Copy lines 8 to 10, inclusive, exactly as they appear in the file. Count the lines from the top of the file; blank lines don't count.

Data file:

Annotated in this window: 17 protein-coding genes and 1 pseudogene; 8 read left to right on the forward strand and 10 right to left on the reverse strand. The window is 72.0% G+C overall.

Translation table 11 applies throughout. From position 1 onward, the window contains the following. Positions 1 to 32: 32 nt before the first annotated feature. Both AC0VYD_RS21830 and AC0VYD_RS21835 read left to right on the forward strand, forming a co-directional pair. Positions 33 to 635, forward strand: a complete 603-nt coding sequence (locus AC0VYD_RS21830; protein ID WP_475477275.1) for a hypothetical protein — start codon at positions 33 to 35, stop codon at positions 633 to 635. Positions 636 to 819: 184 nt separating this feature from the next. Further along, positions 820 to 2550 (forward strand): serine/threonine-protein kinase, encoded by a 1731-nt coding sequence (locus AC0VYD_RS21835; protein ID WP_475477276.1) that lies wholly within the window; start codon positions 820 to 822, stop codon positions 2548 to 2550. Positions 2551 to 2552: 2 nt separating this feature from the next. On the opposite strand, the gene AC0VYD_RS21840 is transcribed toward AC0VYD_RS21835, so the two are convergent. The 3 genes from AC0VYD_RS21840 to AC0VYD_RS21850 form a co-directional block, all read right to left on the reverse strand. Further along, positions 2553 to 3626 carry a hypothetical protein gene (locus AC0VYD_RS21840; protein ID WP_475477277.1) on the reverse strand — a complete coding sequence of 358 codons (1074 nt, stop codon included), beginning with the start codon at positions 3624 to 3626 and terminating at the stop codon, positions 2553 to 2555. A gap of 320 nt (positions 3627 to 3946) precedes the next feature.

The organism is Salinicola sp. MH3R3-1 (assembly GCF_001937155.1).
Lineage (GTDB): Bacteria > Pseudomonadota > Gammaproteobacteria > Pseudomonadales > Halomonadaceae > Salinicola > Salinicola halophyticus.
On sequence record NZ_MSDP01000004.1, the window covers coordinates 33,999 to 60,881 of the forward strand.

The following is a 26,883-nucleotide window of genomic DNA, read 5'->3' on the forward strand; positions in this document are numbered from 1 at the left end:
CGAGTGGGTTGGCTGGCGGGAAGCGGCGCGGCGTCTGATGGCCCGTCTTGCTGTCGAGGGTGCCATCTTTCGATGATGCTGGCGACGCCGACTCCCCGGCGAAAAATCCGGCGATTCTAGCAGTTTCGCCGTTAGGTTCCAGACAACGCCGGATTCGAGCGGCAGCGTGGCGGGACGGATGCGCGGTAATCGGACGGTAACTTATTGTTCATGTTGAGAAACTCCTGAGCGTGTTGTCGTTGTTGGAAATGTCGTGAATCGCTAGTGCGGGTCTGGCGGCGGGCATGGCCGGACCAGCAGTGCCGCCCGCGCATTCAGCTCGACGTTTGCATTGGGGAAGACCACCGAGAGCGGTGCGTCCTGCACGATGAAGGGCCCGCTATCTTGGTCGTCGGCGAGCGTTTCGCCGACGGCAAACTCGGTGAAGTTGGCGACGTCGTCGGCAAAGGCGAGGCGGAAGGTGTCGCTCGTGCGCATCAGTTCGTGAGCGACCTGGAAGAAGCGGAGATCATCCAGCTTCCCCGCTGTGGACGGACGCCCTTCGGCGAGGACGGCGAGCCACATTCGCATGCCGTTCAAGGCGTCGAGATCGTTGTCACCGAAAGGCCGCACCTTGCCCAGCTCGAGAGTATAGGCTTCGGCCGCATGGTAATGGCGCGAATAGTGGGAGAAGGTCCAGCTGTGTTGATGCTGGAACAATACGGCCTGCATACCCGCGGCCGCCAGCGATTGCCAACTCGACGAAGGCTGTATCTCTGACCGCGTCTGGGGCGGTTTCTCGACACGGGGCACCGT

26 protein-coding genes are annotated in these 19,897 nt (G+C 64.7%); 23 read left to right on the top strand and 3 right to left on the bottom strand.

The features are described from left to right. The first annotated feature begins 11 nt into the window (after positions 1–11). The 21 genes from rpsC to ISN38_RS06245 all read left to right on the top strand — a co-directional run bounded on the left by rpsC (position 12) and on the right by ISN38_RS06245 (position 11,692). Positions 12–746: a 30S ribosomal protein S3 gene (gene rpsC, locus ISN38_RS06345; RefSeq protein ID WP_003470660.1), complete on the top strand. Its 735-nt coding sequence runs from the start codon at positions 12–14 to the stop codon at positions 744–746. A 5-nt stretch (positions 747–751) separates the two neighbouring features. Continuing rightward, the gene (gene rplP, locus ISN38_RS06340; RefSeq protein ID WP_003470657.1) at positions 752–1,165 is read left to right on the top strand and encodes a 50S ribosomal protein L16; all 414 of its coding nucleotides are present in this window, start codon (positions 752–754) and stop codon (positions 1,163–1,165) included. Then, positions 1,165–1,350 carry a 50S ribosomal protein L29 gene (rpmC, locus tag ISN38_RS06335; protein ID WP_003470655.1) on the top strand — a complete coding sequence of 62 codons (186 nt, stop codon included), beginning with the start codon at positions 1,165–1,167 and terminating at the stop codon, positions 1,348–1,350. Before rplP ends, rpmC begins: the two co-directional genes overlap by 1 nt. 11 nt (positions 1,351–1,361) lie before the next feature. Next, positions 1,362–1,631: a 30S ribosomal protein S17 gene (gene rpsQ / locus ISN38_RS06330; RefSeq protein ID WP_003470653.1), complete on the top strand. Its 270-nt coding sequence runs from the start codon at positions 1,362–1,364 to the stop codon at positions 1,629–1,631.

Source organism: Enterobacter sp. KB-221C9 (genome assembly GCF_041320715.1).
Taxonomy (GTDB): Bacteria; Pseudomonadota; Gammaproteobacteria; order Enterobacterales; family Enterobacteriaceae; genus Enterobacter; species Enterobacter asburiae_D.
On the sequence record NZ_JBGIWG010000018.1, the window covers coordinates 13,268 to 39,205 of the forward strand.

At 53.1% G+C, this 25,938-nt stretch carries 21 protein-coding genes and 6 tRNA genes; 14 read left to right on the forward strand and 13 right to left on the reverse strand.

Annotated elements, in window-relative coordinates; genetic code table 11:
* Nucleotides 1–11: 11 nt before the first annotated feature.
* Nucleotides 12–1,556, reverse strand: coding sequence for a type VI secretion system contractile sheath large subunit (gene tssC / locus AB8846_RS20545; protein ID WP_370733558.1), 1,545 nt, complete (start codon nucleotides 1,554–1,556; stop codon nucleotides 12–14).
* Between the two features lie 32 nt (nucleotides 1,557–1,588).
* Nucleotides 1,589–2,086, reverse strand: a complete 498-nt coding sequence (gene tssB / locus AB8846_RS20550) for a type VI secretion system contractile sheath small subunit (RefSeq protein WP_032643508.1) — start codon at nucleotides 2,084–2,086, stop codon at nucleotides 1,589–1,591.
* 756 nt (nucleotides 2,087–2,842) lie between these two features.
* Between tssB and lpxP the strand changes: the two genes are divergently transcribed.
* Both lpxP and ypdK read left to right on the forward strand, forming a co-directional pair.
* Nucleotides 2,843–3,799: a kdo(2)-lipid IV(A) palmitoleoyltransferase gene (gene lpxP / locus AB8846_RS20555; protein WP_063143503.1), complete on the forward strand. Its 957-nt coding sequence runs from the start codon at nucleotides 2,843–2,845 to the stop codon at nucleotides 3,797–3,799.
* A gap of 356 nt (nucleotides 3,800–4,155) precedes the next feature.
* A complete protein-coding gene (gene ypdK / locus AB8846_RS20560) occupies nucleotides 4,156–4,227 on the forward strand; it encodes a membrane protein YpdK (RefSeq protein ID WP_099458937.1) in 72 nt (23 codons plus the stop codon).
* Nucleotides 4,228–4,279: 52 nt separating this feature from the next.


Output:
26 protein-coding genes are annotated in these 19,897 nt (G+C 64.7%); 23 read left to right on the top strand and 3 right to left on the bottom strand.

The features are described from left to right. The first annotated feature begins 11 nt into the window (after positions 1–11). The 21 genes from rpsC to ISN38_RS06245 all read left to right on the top strand — a co-directional run bounded on the left by rpsC (position 12) and on the right by ISN38_RS06245 (position 11,692). Positions 12–746: a 30S ribosomal protein S3 gene (gene rpsC, locus ISN38_RS06345; RefSeq protein ID WP_003470660.1), complete on the top strand. Its 735-nt coding sequence runs from the start codon at positions 12–14 to the stop codon at positions 744–746. A 5-nt stretch (positions 747–751) separates the two neighbouring features. Continuing rightward, the gene (gene rplP, locus ISN38_RS06340; RefSeq protein ID WP_003470657.1) at positions 752–1,165 is read left to right on the top strand and encodes a 50S ribosomal protein L16; all 414 of its coding nucleotides are present in this window, start codon (positions 752–754) and stop codon (positions 1,163–1,165) included. Then, positions 1,165–1,350 carry a 50S ribosomal protein L29 gene (rpmC, locus tag ISN38_RS06335; protein ID WP_003470655.1) on the top strand — a complete coding sequence of 62 codons (186 nt, stop codon included), beginning with the start codon at positions 1,165–1,167 and terminating at the stop codon, positions 1,348–1,350. Before rplP ends, rpmC begins: the two co-directional genes overlap by 1 nt. 11 nt (positions 1,351–1,361) lie before the next feature. Next, positions 1,362–1,631: a 30S ribosomal protein S17 gene (gene rpsQ / locus ISN38_RS06330; RefSeq protein ID WP_003470653.1), complete on the top strand. Its 270-nt coding sequence runs from the start codon at positions 1,362–1,364 to the stop codon at positions 1,629–1,631.

Source organism: Enterobacter sp. KB-221C9 (genome assembly GCF_041320715.1).